Being Bi-Lingual Could Avert Alzheimer’s by 5 Years

November 16, 2010 by  
Filed under Health, Healthy Ageing, Medical Research & Studies

There are many suggested ways to delay or even avert Alzheimer’s and they usually revolve around staying mentally active. Now new research from Canada has found more dramatic evidence that speaking two languages can help delay the onset of Alzheimer’s symptoms by as much as five years.

The latest study examined the clinical records of more than 200 patients diagnosed with probable Alzheimer’s disease and found that those who have spoken two or more languages consistently over many years experienced a delay in the onset of their symptoms by as much as five years. Dual language capability is not uncommon in Canada where many speak both English and French and the science team are not claiming that bilingualism in any way prevents Alzheimer’s or other dementias. What they are saying is that it may contribute to cognitive reserve in the brain which appears to delay the onset of Alzheimer’s symptoms for quite some time.

The lead investigator is Dr. Craik who is also co-editor of The Oxford Handbook of Memory and he clarified that the brains of people who speak two languages still show deterioration from Alzheimer’s, however their special ability with two languages seems to equip them with compensatory skills to hold back the tell-tale symptoms of Alzheimer’s, such as memory loss, confusion, and difficulties with problem-solving and planning.

The researchers found that bilingual patients had been diagnosed with Alzheimer’s 4.3 years later and had reported the onset of symptoms five years later than the patients who spoke only one language. Interestingly, there was no apparent effect of immigration status, and there were no gender differences.

The current study adds to mounting scientific evidence that lifestyle factors – such as regular cardiovascular exercise, a healthy diet, and keeping mentally alert – can play a central role in how the brain copes with age-related cognitive decline and diseases such as Alzheimer’s.

“Although a great deal of research is being focused on the development of new and more effective medications for Alzheimer’s disease, there are currently no drug treatments that show any effects on delaying Alzheimer’s symptoms, let alone delaying the onset of these symptoms by up to five years,” said Dr. Freedman, head of Neurology and director of the Sam and Ida Ross Memory Clinic at Baycrest.

That being the case it might be time to dust off the Linguaphone records, or sign up for a language class at your local adult education centre. Chinese ought to be difficult enough to stir the brain cells into action!

Two Simple Ways To Achieve A Better Memory And Avoid Cognitive Impairment

November 3, 2010 by  
Filed under Health, Healthy Ageing, Mental Health

What if I told you that keeping your mind sharp and your faculties in top notch condition could be achieved without any great effort, and you might even enjoy it? Well, I hope you would be tempted to try it and the most recent research offers great hope on how we can stay lively and alert and it works whether you are a student or retired so keep reading…

The first method is something you are no doubt already doing if you enjoy talking to others in a social setting. Of course most of us do, but a new University of Michigan study shows that talking with other people in a friendly way can make it easier to solve common problems can provide mental benefits according to psychologist Oscar Ybarra, a researcher at the U-M Institute for Social Research.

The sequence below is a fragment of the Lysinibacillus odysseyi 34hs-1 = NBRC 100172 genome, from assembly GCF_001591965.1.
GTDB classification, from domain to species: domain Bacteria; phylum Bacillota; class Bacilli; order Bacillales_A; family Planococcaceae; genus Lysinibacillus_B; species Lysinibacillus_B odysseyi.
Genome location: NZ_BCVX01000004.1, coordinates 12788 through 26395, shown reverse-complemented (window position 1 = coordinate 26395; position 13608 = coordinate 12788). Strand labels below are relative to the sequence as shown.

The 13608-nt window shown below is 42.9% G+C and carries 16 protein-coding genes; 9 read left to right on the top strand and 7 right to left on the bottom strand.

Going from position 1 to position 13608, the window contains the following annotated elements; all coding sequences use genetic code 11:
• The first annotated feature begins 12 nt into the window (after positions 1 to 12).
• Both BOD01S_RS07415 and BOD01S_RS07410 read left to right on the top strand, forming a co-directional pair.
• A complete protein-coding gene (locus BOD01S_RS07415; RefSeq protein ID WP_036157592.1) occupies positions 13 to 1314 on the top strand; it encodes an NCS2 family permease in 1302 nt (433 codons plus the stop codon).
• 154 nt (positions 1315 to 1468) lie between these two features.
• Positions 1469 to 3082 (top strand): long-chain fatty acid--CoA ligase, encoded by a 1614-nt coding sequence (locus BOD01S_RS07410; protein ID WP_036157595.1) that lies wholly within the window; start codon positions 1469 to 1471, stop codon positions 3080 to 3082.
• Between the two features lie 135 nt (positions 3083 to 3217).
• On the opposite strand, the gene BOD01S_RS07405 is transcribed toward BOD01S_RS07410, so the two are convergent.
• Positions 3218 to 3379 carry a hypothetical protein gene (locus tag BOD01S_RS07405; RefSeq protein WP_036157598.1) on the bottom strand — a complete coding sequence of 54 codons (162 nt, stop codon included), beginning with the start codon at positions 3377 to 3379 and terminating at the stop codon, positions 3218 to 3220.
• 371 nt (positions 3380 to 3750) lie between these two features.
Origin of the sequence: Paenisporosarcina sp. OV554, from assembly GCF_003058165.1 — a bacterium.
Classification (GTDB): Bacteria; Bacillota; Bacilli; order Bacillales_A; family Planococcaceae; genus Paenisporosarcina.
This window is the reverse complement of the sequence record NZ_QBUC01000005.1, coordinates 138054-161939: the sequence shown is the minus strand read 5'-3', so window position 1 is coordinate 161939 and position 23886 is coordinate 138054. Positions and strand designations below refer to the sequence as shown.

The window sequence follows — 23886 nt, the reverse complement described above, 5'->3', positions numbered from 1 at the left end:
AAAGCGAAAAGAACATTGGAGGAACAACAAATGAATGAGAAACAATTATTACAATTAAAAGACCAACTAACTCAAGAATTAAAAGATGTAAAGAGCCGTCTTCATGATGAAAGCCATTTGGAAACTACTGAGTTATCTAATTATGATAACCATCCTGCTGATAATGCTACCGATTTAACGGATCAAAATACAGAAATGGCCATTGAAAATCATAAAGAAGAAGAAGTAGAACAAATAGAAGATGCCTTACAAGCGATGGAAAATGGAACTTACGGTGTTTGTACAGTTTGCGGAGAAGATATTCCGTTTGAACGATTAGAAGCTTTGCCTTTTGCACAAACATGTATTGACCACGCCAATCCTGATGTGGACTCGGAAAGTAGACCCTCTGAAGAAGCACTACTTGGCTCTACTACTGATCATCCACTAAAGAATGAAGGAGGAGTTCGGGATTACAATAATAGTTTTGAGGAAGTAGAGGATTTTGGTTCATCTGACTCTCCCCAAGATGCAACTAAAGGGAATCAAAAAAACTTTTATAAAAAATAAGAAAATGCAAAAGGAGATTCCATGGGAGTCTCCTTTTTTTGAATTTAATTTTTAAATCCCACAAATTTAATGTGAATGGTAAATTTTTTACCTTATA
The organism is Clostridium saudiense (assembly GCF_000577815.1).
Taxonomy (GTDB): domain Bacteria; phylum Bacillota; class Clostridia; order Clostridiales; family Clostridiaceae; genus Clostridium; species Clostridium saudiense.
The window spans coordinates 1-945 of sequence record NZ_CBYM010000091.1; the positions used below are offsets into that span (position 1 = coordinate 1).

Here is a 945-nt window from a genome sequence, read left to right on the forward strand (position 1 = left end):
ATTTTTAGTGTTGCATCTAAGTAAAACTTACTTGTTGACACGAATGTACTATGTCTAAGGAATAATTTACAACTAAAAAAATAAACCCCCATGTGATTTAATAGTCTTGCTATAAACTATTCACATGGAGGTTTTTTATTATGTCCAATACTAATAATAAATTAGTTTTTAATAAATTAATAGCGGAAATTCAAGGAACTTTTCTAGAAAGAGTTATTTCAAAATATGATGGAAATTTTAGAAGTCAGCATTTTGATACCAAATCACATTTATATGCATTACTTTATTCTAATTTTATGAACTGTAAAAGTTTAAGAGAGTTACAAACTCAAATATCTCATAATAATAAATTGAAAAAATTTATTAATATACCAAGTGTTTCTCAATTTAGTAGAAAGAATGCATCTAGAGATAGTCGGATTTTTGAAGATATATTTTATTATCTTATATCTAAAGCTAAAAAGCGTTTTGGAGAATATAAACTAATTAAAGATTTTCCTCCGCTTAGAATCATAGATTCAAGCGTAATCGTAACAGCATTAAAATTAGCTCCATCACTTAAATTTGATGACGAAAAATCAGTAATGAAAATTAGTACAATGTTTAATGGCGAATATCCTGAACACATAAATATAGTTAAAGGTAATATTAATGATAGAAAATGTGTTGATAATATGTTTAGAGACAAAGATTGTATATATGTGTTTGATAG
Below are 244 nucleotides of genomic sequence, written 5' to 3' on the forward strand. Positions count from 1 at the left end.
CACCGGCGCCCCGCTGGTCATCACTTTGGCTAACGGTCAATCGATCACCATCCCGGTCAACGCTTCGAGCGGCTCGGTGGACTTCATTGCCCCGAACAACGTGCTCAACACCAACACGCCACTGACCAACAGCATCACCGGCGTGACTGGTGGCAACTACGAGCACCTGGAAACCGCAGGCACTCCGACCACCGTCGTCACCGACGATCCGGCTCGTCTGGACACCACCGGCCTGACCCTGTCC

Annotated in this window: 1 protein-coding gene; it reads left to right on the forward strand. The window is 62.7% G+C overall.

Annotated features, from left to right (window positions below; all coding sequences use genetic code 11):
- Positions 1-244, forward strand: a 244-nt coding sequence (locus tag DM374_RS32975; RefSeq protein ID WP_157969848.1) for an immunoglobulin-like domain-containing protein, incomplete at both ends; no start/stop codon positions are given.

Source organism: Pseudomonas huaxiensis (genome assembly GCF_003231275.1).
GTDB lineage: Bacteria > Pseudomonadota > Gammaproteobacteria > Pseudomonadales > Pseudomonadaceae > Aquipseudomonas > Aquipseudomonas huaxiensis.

But, and there is always a but isn’t there, the emphasis is on friendly because conversations that are competitive in tone, rather than cooperative, have no cognitive benefits and indeed have negative results in terms of raising blood pressure and possibly losing said friends.

Cognitive function includes working memory, self-monitoring, and the ability to suppress external and internal distractions — all of which are essential in solving common life problems and succeeding at the bridge table. Previous research has found that social interaction provides a short-term boost to cognitive function that’s comparable in size to playing brain games, such as solving crossword puzzles.

Even having just a brief 10 minute conversation where you are getting to know another person can result in a boost to your subsequent performance on an array of common cognitive tasks. All very nice, and enjoyable, but why or how does it work?

“We believe that performance boosts come about because some social interactions induce people to try to read others’ minds and take their perspectives on things,” Ybarra said. “And we also find that when we structure even competitive interactions to have an element of taking the other person’s perspective, or trying to put yourself in the other person’s shoes, there is a boost in executive functioning as a result.”

What this highlights is the connection between social intelligence and general intelligence and so if you want to perform your best, having a friendly chat with a colleague before a big presentation or test may be a good strategy.

A second approach:
Many people are already aware that the B-Complex vitamins help us when stressed, indeed they are a popular element in stress supplements together with vitamin C, and new research now shows they may also help to slow the progress of dementia.

A two-year clinical trial in Oxford has shown that B vitamins, including B-6, B-12 and folic acid, slow down the rate of mild cognitive impairment (MCI) by half. MCI is a condition which is a major risk factor for Alzheimer’s and other forms of dementia as approximately 50 percent of people diagnosed with MCI go on to develop Alzheimer’s within five years

Scientists from Oxford University said their two-year clinical trial was the largest to date and David Smith of Oxford’s department of pharmacology, who co-led the trial, said: ”It is our hope that this simple and safe treatment will delay development of Alzheimer’s in many people who suffer from mild memory problems.”

MCI does not usually interfere with daily life, but around 50 percent of people diagnosed with it go on to develop the far more severe Alzheimer’s disease within five years. Smith and colleagues conducted a two-year trial with 168 volunteers with MCI who were given either a vitamin pill containing very high doses of folic acid, vitamin B6 and vitamin B12, or a placebo dummy pill.